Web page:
Crown Point in San Diego is one of B and my favorite places to hang out by the water. Our beaches are busy, but on most days (Fourth of July and the crew races as noteworthy exceptions), Mission Bay is quite and relatively unpopulated. This was why it was an obvious choice for some quality downtime yesterday. Little did I know that it would literally be a perfect place to take my Under the Hoodie FO photos! It's like my hoodie was made for that spot of San Diego. I didn't even realize what a good fit it was until I got home and loaded the photos onto the computer. My hoodie ended up being a perfect reflection of a little sky, a little grass and a little water all rolled into one! So, consequently, my "hoodie" is now my Crown Point Hoodie.
As stated in other posts, I made my Stitch 'n Bitch Under the Hoodie with Elsebeth Lavold Angora. The majority of which was acquired at a deep discount (75% off!). I then spent almost nearly as much tracking down and buying the random hanks needed to actually finish the knitting. But it was worth it. In the end, I used 1 hank of Purple (019) for the accent stripes, 5 1/2 hanks of Lime Green (014) and 7 1/2 hanks of Peacock Blue (006). I have enough coordinating leftovers for a child-sized something or other, so at least they will eventually get used. I planned the knitting so the different dye lots were hidden. The green in the arms was knit in one dye lot and the green stripe was with the other. As for the blue, almost the entire sweater was knit in one dye lot. However, when I was close to running out of the first dye lot half way through the hood, I started splicing the two dye lots together every few rows or so. This let me alternate skeins without having to carry up either side of the hood edge (which would have been very unsightly indeed). (Despite not being 100% wool yarn, Angora spliced brilliantly.)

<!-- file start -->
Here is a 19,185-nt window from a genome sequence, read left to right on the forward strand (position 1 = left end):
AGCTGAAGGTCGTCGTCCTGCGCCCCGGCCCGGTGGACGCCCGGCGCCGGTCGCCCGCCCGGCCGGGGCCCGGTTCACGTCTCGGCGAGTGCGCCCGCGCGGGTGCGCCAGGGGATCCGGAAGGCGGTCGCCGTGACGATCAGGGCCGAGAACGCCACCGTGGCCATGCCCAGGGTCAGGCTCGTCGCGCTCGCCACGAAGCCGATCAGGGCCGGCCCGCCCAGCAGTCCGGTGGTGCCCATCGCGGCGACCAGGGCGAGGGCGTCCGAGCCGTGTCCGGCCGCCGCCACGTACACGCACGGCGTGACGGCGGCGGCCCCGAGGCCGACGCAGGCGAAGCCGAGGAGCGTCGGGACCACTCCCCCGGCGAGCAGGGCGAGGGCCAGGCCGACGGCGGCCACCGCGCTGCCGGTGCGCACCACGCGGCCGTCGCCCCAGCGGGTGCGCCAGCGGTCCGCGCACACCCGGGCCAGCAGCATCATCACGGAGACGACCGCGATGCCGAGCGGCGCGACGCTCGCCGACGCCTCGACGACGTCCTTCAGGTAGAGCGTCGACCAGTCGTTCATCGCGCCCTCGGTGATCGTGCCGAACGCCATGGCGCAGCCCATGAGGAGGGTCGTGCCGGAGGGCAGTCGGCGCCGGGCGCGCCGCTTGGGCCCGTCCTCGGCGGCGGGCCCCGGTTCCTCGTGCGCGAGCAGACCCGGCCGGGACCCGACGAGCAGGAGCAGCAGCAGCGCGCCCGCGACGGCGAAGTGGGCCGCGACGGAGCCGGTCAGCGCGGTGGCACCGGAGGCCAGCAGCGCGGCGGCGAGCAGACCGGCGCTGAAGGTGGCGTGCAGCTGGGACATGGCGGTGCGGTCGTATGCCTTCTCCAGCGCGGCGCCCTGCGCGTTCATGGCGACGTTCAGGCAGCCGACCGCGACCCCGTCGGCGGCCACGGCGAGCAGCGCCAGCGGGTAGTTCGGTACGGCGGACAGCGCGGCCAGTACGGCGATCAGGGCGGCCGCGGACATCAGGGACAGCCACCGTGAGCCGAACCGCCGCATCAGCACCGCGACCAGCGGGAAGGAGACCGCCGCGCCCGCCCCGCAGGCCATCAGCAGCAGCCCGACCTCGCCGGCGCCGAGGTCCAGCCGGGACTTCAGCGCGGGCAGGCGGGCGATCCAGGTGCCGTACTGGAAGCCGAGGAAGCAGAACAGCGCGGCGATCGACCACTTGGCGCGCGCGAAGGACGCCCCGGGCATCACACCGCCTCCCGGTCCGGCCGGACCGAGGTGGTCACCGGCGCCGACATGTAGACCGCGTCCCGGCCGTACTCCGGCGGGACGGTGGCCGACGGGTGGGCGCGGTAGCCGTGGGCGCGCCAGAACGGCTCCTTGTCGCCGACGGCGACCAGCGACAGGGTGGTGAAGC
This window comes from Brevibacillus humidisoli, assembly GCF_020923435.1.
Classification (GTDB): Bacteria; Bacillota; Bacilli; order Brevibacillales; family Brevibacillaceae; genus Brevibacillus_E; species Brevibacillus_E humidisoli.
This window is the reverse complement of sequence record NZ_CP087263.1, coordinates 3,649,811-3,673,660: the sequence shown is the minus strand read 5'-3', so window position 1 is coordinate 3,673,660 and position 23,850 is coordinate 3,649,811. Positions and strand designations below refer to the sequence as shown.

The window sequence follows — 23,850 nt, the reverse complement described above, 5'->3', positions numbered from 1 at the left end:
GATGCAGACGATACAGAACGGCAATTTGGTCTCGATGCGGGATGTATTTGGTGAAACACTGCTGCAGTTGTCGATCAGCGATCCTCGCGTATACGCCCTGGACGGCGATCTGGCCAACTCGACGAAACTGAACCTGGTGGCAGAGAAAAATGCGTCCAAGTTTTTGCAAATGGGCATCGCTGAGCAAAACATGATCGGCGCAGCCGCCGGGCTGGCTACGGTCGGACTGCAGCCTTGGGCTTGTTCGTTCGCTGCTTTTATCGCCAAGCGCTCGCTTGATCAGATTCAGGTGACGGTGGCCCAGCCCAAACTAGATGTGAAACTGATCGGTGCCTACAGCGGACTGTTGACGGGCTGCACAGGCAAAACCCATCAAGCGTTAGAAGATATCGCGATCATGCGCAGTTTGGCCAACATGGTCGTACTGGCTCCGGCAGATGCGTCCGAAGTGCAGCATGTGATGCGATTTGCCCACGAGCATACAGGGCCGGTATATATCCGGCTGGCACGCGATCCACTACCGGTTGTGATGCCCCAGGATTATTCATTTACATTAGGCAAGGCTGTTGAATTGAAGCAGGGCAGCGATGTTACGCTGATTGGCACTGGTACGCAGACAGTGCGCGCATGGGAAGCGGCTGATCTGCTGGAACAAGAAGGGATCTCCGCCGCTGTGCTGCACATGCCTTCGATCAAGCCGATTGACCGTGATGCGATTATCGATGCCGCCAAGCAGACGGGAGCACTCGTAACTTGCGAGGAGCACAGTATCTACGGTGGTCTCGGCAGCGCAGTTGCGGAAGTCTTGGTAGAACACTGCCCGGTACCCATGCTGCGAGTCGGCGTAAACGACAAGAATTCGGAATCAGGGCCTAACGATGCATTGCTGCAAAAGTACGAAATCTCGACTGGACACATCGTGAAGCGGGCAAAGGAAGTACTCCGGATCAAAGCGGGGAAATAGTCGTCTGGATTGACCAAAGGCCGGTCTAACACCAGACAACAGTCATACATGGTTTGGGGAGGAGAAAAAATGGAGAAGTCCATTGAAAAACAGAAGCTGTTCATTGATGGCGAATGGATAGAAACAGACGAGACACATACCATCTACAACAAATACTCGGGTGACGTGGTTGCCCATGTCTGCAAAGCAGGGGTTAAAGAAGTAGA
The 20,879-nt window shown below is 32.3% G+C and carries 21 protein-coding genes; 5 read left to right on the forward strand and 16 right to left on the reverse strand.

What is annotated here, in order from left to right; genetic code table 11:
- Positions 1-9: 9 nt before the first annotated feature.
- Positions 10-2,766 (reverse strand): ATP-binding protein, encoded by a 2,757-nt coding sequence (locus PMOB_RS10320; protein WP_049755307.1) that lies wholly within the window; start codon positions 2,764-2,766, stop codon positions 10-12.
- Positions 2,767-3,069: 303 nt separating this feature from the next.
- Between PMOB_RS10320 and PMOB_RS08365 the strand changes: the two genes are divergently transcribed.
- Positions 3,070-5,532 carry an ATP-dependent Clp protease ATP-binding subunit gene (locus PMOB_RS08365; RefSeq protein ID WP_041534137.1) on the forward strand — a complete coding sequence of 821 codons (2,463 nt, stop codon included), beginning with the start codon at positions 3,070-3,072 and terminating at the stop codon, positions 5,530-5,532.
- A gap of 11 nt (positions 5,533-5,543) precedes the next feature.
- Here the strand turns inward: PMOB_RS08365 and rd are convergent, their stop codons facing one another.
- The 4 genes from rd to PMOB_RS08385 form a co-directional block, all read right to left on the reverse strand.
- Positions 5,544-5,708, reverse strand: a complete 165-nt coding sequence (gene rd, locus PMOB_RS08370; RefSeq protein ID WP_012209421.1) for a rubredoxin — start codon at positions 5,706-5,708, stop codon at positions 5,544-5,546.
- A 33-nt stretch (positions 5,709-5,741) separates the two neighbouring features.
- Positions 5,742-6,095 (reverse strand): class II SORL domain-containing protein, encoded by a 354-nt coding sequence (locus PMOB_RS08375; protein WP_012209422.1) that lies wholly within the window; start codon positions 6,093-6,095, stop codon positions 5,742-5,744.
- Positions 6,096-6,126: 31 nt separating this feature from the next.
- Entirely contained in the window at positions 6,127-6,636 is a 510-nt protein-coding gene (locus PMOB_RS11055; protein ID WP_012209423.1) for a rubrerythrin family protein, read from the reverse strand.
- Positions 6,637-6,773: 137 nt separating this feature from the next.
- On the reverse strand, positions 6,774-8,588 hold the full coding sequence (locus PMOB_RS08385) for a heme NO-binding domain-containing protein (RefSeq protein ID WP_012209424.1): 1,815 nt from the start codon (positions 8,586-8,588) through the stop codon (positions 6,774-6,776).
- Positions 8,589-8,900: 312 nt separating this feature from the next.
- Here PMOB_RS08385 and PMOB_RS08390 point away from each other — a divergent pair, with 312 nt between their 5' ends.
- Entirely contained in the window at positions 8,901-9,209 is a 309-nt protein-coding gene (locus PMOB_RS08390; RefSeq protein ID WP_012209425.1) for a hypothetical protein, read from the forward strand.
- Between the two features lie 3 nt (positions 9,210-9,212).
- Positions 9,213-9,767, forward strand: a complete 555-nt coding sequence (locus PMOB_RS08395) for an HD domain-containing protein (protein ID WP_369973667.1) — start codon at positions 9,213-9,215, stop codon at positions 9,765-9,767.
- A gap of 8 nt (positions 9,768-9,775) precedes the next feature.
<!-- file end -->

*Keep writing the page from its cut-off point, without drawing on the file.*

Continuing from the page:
The pattern itself was very well written and easy to follow. It would be a great knit for an adventurous beginner. There are some interesting constructions to make the pocket and the hood neck line, but nothing that you can't walk yourself through if you are just starting out.
The only alterations I made was to the length. I am l-o-n-g and this is a fairly cropped sweater. But, because it has zero waist shaping, it was easy to lengthen without having to recalculate anything. I decided the easiest places to add the length was in the stripes. To keep them relatively proportional, I doubled the width of the purple accent stripes and lengthened the center green stripe by about an inch. I also lengthened the arms of the sweater by adding the purple stripes which added about an inch to the sleeve length. The stripes were also originally added to help conserve the green yarn, but in the end (after realizing additional yarn was unavoidable), I decided I liked the stripes as a collegiate touch and left them in.
I was a bit concerned about the width of the sweater, specifically because it would create the rest of the arm of the drop shoulder. As I knit and tried it on, it seemed to only come to about 1/2 an inch beyond my actual shoulders, but then as soon as I seamed in the arms, they dropped. Just like they were supposed to! One must have faith I suppose.
I love the fit of the sweater, it is just the right length in the arms and body. Wide enough to be roomy, but still shapely enough not to look like a tent. I've already worn it about 4 times since I finished it last Wednesday night. It even accompanied me to Mammoth where I had originally planned to take the FO photos. I don't know about you, but I think this sweater wanted its photo shoot at Crown Point. It fits right in!